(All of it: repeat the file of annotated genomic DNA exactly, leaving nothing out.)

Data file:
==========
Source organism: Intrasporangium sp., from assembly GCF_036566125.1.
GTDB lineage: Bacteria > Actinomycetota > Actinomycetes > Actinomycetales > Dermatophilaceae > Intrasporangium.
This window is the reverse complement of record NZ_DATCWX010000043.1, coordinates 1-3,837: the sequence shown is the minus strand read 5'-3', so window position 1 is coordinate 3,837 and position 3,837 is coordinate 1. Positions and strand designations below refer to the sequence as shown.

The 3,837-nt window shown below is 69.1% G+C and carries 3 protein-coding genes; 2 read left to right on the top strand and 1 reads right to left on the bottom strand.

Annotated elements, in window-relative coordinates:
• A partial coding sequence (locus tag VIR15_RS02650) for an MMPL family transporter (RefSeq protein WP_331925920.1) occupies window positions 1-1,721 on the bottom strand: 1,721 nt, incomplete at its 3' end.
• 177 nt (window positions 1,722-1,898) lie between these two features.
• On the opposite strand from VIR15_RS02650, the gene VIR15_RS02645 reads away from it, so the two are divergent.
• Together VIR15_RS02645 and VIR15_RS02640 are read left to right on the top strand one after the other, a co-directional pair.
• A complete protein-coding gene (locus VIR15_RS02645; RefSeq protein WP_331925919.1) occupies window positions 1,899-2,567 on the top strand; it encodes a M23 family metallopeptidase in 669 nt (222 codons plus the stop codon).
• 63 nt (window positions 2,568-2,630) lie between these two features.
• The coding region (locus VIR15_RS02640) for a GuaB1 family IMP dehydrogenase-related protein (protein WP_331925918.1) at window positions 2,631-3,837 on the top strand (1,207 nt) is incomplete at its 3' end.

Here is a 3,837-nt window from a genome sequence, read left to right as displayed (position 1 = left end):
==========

Source organism: Intrasporangium sp., from assembly GCF_036566125.1.
GTDB lineage: Bacteria > Actinomycetota > Actinomycetes > Actinomycetales > Dermatophilaceae > Intrasporangium.
This window is the reverse complement of record NZ_DATCWX010000043.1, coordinates 1-3,837: the sequence shown is the minus strand read 5'-3', so window position 1 is coordinate 3,837 and position 3,837 is coordinate 1. Positions and strand designations below refer to the sequence as shown.

The 3,837-nt window shown below is 69.1% G+C and carries 3 protein-coding genes; 2 read left to right on the top strand and 1 reads right to left on the bottom strand.

Annotated elements, in window-relative coordinates:
• A partial coding sequence (locus tag VIR15_RS02650) for an MMPL family transporter (RefSeq protein WP_331925920.1) occupies window positions 1-1,721 on the bottom strand: 1,721 nt, incomplete at its 3' end.
• 177 nt (window positions 1,722-1,898) lie between these two features.
• On the opposite strand from VIR15_RS02650, the gene VIR15_RS02645 reads away from it, so the two are divergent.
• Together VIR15_RS02645 and VIR15_RS02640 are read left to right on the top strand one after the other, a co-directional pair.
• A complete protein-coding gene (locus VIR15_RS02645; RefSeq protein WP_331925919.1) occupies window positions 1,899-2,567 on the top strand; it encodes a M23 family metallopeptidase in 669 nt (222 codons plus the stop codon).
• 63 nt (window positions 2,568-2,630) lie between these two features.
• The coding region (locus VIR15_RS02640) for a GuaB1 family IMP dehydrogenase-related protein (protein WP_331925918.1) at window positions 2,631-3,837 on the top strand (1,207 nt) is incomplete at its 3' end.

Here is a 3,837-nt window from a genome sequence, read left to right as displayed (position 1 = left end):